Andrew Coppolino takes a tour of Waterloo region's wild world of noodles
From Chinese to Vietnamese to Italian cuisine, noodles have become a staple at many local restaurants
We shouldn't believe the old myth that sometime in the 1200s Marco Polo introduced macaroni noodles to Italy after travelling through Asia on the Silk Road.
Strings of semolina dough had been eaten in Syria, Italy and elsewhere in the Mediterranean long before Polo's peregrinations. Cooks in the north of China had been making noodles as early as 200 BCE, and it is from those noodles that just about all the others — Korean, Japanese, Vietnamese, Italian – likely derived.
Those noodle descendants are found throughout Waterloo region. No matter the heritage, it's remarkable that a few simple ingredients can be made into a mass of dough that is then manipulated into a noodle that gets boiled and sauced so deliciously.
You can find crispy, pan-fried and almost browned, Hong Kong noodles or curry-seasoned Singapore noodles at Cameron Seafood. Then there's Indo-Chinese "hakka" Manchurian noodles or thick Shanghai noodles.
Gol's Lanzhou Noodles in Waterloo sends a thick rope dough through an almost magical twirling, spinning and thumping on the prep table with the result of producing dozens of thin noodles that get dropped into hearty broths.
'Plethora of different ingredients to make noodles'
In the Italian realm, Nostra Cucina will find occasion to make pasta alla chitarra.
Like it sounds, the spaghetti is made on a stringed device (the word meaning guitar), through which dough is pushed with a roller to create a square and slightly open-structured noodle to which the sauce sticks nicely. Marcel Crotoiru at Marcelo's in Cambridge also makes the occasional spaghetti alla chitarra.
For their part, Vietnamese noodles have many sizes and texture qualities.
"There's a plethora of different ingredients to make noodles. There's wheat, there's buckwheat, rice starch, tapioca starch. There's a ton. In Vietnamese, there's generally two, rice and wheat. Rice is mostly what you find," said Thompson Tran of Wooden Boat Food Company.
That includes the vermicelli rice noodle, pho [pronounced "f-uh"] which is the most popular at dozens of area restaurants. You will also find mung bean or "glass" noodles, which are stretchy and chewy in texture.
The dish ban canh is influenced by the Japanese kitchen; it's a rice and tapioca starch udon noodle. Tran says he also makes a noodle which incorporates shredded pork for texture.
"But pho is my favourite," Tran said. "It's the national [Vietnamese] dish for a reason, and it's a rice-based noodle. I also love the mung bean noodle. It has a chewy texture, but I love it."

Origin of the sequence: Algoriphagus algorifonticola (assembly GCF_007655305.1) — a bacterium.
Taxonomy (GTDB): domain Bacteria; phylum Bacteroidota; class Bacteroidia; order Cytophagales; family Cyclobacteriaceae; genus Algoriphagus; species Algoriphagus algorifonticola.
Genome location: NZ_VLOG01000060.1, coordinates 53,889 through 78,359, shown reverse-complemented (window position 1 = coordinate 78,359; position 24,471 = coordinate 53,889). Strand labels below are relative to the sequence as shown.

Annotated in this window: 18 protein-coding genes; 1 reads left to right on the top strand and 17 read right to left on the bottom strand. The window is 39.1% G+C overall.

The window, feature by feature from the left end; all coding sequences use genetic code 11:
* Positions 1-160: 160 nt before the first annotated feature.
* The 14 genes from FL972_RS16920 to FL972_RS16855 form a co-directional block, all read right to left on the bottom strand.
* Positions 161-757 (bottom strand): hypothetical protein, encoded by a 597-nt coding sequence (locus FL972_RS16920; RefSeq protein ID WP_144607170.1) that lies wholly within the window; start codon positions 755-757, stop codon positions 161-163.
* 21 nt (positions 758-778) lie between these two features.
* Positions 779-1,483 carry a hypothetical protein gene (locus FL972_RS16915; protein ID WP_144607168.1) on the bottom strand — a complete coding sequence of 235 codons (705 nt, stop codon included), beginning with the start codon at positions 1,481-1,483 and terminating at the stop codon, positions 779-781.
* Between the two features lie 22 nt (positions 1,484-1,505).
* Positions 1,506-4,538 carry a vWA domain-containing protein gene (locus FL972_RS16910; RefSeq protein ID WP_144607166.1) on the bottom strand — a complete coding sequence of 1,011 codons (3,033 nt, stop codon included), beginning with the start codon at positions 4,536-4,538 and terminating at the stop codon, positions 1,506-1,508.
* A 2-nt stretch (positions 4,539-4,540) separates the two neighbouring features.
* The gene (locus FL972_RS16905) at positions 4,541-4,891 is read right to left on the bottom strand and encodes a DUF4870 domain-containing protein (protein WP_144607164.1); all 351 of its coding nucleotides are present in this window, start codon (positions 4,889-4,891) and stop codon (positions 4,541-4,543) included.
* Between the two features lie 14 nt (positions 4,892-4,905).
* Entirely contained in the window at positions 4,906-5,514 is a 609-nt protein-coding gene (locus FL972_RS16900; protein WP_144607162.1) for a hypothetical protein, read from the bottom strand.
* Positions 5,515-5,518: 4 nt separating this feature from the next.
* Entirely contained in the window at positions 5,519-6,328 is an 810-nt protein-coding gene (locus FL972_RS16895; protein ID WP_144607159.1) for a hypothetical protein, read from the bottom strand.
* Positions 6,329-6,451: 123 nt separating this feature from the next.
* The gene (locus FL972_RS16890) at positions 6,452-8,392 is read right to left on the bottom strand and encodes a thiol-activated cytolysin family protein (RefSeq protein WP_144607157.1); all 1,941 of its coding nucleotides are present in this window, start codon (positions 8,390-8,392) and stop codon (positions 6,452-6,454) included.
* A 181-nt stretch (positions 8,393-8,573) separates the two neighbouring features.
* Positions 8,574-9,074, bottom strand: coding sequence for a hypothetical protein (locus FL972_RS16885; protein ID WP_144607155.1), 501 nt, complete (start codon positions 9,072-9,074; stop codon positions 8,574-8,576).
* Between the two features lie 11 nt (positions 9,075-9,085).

At the new Crafty Ramen in downtown Kitchener, texture is created by some food science, the full understanding of which is not known. It, too, is a sort of noodle magic.
"Ramen noodles are pretty basic. There's kansui which is alkaline lye water, salt, sodium and potassium carbonates. We use reverse-osmosis water and Ontario wheat, mix it together and let it rest for 30 minutes," said owner Jared Ferrall.
The sandy, dry dough is then sent through heavy stainless-steel rollers to compress it.
"We call it sheeting. It gets laminated two or three times which stretches the gluten. The tensile strength is reinforced by the kansui and longer and longer gluten fibres are created throughout the dough. That's how you get that special texture."
The texture's the thing, Ferrall explains — using more or less of the sodium and potassium components will result in more chewy or more brittle noodles.
"There's been a lot of research done on kansui, but they still don't know exactly why the noodle stays better in the broth. My guess is that it has to do with the reinforcement of the gluten strands."
Pulling back the curtain on making noodles
Returning to what many people know and embrace — spaghetti — B at THEMUSEUM chef Collin Morrison relies on freshly made pasta that he sauces with a tomato and meat combination (the meat is actually local Wagyu beef).
They use a pasta extruding machine that was flown from Italy by a Toronto pasta house and is over 40 years old, according to Morrison.
"What we do is combine semolina flour and water and mix it. It's extruded through a big cast die, and short of making it by hand, it's the most traditional method," Morrison says.
As for texture, it's fairly smooth, he adds. "Overall, you'll get the grainy texture because we're using semolina. It gives it a unique texture. The cooking time is a lot shorter because it's not dried. The time goes from traditional 12 to 13 minutes down to about five or six."
In that time, you're striving for the perfect al dente "toothy" degree of doneness.
Both Dels Enoteca and La Cucina strive for that standard as they make pasta fresh in-house; at the latter of which, you can see noodles hanging in a cooler near the pizza oven.
The appetite for noodles is growing in the region, perhaps partly because they are increasingly lending themselves to gluten-free applications, which is a dietary decision gaining in popularity. Texture remains key, however.
The chewy, almost gelatinous texture of some eastern noodles just doesn't sit well with many North American palates. "I know a few people who have issues with them," Tran said.
"In southeast Asia, we love the texture," he added. "We worship it, even though it doesn't have a lot of flavour. It's all about the texture."